11 February 2008 by Stephen
Graveyards and cemeteries have fascinated me since childhood because of the stories each stone tells – some simple, some complex, all emotionally moving. Jesse Hartley, a colossus in the history of the Port of Liverpool, lies under a simple stone next to his wife at a desolate churchyard in Bootle’s docklands.
A bustling scene is captured by Robert Dudley in his painting ‘Canada Timber Docks, Liverpool, Towards Close of Day’ in the collection of Merseyside Maritime Museum. Sailing ships crowd a dock as hordes of workers unload tons of wood which is carted away by horses and stacked neatly on the quaysides. The atmospheric 1872 view of Canada Dock vividly captures the hustle and bustle of the port. The number of horses in the painting underlines the importance of horse-drawn carts in carrying goods from docks to warehouses.
Canada Dock, opened in 1859 when Canada was Britain’s major source of timber, was the last dock designed and built by Hartley (1780 – 1860). He was the Port of Liverpool’s most prolific and famous engineer. Hartley’s greatest single achievement was the Albert Dock (1846) which now houses the Maritime Museum. He was the world’s first full-time professional dock engineer.
Hartley’s appointment was characteristic of the many risks taken in Liverpool during its history. He had no experience in building docks and beat 13 rival applicants, several of whom were well-known engineers. No doubt the port authorities were impressed by Yorkshireman Hartley’s strong personality, grit and determination which later paid great dividends.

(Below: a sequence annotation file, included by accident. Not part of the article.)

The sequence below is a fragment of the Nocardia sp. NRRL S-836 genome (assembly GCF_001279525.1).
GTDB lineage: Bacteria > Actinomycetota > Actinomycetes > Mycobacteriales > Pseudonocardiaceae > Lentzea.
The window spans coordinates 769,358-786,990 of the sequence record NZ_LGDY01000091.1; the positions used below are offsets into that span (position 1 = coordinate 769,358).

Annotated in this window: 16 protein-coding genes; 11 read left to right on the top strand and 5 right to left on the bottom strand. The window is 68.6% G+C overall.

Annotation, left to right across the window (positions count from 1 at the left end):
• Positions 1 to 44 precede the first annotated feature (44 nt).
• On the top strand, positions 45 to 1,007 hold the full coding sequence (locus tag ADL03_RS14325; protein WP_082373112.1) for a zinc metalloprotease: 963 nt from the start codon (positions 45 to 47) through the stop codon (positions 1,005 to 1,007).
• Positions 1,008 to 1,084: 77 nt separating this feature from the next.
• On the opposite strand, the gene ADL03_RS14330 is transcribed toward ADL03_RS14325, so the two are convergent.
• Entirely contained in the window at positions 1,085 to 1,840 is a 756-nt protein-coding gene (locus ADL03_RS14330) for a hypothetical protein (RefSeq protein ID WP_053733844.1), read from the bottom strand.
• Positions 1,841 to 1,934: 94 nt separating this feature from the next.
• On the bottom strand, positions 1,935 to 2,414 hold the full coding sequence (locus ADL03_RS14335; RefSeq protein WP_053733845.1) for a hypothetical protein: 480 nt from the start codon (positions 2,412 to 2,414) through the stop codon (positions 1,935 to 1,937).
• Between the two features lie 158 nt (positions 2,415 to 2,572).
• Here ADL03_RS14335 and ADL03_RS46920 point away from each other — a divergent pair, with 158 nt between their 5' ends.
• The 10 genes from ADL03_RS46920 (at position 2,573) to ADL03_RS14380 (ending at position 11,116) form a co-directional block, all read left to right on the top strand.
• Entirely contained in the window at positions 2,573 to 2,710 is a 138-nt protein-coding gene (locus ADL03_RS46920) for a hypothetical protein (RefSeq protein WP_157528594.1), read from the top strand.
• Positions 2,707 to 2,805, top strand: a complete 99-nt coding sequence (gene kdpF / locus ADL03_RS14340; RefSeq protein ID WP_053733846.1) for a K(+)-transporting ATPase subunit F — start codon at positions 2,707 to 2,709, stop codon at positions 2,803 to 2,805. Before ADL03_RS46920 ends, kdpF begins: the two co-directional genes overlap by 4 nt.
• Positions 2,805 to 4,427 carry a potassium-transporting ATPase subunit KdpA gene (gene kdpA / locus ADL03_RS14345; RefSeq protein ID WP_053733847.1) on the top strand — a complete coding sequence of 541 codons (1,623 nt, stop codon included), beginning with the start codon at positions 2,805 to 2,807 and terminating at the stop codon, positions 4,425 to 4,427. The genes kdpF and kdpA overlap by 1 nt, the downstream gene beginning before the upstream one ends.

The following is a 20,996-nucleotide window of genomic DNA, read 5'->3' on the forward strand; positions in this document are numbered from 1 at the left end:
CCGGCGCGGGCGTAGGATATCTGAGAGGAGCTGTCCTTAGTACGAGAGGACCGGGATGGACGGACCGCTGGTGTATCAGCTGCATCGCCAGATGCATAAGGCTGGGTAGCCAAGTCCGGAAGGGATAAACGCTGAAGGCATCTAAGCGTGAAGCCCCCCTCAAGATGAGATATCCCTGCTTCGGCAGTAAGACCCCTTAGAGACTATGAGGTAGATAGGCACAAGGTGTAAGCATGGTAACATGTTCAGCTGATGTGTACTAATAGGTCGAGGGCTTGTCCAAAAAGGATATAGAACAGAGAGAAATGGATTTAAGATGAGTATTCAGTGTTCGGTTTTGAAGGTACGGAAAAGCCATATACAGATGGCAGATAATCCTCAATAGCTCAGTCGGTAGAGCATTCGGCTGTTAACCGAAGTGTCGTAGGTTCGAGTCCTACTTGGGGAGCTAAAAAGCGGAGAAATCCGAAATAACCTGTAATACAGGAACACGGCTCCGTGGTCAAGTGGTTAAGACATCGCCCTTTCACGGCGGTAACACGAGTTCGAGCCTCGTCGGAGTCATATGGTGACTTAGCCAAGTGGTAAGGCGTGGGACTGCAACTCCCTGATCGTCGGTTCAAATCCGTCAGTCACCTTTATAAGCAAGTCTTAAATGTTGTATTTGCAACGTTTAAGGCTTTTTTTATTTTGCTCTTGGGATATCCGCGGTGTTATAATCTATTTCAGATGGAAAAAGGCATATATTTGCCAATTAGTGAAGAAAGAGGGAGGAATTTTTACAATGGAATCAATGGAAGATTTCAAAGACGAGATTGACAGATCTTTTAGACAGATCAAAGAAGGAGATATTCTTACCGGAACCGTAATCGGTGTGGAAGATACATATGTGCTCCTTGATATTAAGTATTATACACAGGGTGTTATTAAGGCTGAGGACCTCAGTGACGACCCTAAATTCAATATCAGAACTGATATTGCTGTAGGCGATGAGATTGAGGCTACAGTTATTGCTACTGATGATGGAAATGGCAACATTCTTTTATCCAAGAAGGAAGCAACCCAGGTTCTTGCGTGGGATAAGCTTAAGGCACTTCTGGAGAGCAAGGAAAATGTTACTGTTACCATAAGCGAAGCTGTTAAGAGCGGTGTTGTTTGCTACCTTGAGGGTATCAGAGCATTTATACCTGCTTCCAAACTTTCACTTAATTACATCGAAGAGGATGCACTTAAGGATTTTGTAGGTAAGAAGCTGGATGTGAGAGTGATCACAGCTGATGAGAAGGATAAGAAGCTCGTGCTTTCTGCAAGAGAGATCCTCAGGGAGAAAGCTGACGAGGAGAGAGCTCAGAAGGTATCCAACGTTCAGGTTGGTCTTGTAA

Sir James Picton – the renowned Liverpool historian, architect and contemporary of Hartley – described him as: “A man of large build and powerful frame, rough in manner and occasionally rude, using expletives which the angel of mercy would not like to record”.
During his 36 years as Liverpool dock engineer, Hartley added 140 acres of wet docks and 10 miles of quay space. He either altered or constructed every Liverpool dock and during his career worked on other projects including the Liverpool end of the Leeds-Liverpool Canal and the Bolton to Manchester rail and canal system.
Hartley and his wife Ellen lie buried in St Mary’s churchyard, off Irlam Road, near where they lived. St Mary’s was flattened during the 1941 Blitz which devastated Bootle, with hundreds of lives lost and thousands of buildings destroyed or damaged. The graveyard, containing the mortal remains of nearly 19,000 people, was made into a park in 1960 but many of the tombstones were preserved.
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